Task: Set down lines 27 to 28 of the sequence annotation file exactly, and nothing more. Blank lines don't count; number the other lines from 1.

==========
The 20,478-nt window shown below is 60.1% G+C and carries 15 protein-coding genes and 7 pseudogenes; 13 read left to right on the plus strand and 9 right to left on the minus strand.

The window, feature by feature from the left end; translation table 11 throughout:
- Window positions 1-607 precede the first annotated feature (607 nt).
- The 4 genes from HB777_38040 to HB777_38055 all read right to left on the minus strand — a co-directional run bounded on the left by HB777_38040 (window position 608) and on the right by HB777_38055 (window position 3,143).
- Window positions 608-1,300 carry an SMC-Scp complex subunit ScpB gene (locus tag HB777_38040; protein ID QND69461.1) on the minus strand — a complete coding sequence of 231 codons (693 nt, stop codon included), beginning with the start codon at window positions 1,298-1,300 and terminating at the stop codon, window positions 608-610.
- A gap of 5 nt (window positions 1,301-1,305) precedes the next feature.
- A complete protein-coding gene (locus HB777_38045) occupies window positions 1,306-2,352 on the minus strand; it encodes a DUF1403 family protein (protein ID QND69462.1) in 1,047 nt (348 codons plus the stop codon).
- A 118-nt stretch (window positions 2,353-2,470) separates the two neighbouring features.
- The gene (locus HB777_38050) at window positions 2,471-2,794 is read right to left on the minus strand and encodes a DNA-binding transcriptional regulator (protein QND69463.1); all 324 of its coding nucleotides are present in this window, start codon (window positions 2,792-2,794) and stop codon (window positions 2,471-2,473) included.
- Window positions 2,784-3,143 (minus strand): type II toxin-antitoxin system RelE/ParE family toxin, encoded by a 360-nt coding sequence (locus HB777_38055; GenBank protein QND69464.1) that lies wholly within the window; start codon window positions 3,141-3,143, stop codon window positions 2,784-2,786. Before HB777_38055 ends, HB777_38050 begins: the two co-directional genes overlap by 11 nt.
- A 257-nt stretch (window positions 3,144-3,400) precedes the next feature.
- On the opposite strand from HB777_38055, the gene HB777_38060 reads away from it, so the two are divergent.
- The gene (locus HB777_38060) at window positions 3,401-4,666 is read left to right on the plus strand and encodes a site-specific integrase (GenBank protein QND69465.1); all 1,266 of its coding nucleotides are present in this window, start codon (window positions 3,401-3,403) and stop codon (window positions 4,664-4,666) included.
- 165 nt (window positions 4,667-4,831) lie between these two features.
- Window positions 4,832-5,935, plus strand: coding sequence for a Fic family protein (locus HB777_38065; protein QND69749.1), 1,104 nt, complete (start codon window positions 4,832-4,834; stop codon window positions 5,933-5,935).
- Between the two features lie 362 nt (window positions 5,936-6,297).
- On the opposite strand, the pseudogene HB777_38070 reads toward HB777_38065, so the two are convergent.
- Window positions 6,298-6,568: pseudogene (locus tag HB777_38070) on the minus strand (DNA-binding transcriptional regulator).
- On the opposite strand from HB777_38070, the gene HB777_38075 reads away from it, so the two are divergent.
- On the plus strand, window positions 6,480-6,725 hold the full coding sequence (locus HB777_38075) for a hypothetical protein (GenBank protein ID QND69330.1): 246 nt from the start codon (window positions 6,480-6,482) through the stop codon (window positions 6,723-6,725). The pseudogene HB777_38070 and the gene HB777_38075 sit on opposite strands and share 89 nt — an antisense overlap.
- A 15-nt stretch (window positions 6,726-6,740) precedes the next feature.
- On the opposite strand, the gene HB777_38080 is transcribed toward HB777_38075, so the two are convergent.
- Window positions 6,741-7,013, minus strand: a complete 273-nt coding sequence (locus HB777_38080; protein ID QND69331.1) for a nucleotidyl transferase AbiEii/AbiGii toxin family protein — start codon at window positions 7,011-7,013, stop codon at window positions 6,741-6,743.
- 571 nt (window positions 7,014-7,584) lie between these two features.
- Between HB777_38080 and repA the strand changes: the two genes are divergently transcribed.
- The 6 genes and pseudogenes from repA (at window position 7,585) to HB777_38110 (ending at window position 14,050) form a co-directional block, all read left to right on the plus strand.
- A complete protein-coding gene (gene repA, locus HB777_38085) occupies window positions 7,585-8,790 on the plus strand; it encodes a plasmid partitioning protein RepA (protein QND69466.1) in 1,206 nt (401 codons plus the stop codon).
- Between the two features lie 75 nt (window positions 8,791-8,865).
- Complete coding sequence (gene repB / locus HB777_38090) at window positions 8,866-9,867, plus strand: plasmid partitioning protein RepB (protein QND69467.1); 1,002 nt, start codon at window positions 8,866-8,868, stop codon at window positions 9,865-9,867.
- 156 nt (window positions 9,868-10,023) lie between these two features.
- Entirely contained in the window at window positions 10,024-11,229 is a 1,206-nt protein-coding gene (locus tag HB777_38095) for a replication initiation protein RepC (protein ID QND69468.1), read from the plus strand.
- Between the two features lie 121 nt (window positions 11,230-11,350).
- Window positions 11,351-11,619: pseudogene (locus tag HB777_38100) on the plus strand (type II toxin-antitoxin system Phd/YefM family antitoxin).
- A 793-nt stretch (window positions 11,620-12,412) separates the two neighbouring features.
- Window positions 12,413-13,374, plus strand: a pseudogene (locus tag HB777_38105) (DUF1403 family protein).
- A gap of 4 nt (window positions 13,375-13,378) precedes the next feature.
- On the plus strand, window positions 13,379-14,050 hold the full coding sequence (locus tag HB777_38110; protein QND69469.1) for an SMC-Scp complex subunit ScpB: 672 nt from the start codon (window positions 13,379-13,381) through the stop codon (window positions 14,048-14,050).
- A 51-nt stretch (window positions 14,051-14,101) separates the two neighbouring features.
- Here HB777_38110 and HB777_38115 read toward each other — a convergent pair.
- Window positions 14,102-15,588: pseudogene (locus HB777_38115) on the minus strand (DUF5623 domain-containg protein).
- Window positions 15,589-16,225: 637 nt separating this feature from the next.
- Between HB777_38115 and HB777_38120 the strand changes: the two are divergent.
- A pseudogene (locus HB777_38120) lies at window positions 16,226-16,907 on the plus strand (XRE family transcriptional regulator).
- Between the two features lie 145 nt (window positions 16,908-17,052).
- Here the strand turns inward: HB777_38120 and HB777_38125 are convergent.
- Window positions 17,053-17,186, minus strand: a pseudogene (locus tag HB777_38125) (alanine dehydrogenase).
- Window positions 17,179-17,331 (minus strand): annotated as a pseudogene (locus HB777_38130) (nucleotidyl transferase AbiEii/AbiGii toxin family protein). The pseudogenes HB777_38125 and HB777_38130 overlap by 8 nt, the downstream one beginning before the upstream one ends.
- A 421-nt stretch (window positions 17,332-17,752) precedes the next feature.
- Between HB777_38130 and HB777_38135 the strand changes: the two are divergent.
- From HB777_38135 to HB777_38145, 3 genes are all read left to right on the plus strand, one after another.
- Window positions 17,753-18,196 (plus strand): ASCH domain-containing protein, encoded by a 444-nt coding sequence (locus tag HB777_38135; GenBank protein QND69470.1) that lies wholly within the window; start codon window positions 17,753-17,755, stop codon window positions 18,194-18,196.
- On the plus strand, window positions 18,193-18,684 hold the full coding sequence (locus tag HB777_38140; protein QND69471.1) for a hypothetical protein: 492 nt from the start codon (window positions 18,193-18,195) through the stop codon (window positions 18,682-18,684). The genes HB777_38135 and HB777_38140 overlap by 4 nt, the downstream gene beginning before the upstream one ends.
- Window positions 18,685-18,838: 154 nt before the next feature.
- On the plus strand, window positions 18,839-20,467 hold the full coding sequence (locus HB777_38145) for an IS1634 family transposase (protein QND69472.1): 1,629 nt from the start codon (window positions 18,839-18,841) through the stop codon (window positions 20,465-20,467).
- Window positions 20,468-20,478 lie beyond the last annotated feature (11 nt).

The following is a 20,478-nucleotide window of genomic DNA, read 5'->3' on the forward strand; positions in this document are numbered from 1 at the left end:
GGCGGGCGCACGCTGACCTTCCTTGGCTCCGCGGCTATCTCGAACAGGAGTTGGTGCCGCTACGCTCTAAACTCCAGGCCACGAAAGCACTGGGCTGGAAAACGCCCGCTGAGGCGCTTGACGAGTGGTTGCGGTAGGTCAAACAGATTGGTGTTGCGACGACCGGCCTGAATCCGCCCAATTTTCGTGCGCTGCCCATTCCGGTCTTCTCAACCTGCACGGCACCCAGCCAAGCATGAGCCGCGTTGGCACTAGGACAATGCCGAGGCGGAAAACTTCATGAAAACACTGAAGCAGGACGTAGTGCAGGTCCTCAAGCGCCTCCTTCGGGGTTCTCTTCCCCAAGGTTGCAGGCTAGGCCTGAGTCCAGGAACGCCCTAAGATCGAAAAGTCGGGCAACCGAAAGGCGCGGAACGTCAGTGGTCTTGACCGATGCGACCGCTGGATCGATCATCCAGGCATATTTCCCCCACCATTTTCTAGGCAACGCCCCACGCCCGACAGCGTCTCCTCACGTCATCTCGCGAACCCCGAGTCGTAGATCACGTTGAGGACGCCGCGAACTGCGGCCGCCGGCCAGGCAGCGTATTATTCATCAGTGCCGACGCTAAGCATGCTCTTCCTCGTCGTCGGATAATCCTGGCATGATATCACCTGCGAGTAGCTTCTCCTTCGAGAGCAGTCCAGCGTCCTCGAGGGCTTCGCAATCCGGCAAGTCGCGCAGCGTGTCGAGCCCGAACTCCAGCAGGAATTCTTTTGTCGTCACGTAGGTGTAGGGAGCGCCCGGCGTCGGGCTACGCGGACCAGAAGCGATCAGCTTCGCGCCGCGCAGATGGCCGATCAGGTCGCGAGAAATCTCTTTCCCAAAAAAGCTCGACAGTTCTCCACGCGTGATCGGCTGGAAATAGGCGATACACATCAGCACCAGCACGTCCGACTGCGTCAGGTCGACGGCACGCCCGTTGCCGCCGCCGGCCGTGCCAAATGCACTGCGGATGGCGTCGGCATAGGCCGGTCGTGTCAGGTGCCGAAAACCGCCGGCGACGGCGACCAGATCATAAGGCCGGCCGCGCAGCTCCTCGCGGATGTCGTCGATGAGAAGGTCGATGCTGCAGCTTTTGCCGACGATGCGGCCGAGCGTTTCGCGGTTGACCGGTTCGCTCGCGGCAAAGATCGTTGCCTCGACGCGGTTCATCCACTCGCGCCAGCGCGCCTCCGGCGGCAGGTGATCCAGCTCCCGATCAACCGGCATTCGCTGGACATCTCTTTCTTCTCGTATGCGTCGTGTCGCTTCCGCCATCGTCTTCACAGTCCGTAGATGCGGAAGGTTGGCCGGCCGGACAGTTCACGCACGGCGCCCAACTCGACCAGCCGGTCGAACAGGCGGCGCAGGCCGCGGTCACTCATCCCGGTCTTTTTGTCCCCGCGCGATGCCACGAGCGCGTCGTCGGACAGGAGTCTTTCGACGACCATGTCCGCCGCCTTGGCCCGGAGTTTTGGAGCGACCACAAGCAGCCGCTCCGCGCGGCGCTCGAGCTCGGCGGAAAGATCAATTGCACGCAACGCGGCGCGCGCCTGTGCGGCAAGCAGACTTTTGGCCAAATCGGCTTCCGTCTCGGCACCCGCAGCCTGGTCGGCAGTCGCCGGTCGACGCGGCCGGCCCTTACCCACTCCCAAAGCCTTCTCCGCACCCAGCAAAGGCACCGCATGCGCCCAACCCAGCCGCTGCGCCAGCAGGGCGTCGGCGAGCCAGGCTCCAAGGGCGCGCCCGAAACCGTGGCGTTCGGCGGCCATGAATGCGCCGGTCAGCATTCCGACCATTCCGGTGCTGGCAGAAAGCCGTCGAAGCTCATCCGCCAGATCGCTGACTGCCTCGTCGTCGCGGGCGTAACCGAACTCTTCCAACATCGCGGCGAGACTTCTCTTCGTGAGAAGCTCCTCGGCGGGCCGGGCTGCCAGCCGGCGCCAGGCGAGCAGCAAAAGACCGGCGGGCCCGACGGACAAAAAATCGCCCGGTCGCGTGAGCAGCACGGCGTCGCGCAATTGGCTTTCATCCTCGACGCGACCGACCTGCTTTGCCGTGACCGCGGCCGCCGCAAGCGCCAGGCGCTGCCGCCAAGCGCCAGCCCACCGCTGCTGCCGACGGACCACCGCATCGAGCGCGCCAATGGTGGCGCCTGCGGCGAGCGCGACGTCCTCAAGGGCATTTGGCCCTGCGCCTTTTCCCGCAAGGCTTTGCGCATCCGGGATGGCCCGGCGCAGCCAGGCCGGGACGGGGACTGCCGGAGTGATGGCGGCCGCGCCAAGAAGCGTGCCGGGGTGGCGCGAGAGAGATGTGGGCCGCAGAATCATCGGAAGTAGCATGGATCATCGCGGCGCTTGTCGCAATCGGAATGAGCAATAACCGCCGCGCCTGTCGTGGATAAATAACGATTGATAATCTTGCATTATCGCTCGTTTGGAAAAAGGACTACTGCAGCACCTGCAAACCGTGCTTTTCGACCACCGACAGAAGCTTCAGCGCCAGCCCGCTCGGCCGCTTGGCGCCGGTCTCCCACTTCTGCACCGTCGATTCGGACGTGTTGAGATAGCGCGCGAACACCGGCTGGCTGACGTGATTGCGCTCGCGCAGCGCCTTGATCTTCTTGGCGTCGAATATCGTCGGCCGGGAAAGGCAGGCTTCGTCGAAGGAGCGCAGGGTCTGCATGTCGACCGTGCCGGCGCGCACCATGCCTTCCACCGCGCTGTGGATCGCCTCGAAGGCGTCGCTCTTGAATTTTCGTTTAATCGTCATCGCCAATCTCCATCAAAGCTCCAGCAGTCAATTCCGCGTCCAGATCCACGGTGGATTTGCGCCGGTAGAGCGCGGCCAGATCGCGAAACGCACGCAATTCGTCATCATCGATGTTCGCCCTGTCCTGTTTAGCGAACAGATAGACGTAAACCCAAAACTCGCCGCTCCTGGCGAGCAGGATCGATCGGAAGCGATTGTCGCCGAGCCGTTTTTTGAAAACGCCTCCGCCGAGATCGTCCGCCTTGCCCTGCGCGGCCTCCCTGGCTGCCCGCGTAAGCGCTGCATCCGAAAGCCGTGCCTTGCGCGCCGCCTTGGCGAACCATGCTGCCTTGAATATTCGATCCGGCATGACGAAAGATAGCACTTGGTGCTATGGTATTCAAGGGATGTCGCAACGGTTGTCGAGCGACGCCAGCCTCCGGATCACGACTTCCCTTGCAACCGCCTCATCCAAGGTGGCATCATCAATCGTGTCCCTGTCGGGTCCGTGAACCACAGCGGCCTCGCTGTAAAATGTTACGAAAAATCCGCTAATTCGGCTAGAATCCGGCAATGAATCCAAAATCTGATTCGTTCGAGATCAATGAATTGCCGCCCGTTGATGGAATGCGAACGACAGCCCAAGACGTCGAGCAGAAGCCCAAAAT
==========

- A complete protein-coding gene (gene repA, locus HB777_38085) occupies window positions 7,585-8,790 on the plus strand; it encodes a plasmid partitioning protein RepA (protein QND69466.1) in 1,206 nt (401 codons plus the stop codon).
- Between the two features lie 75 nt (window positions 8,791-8,865).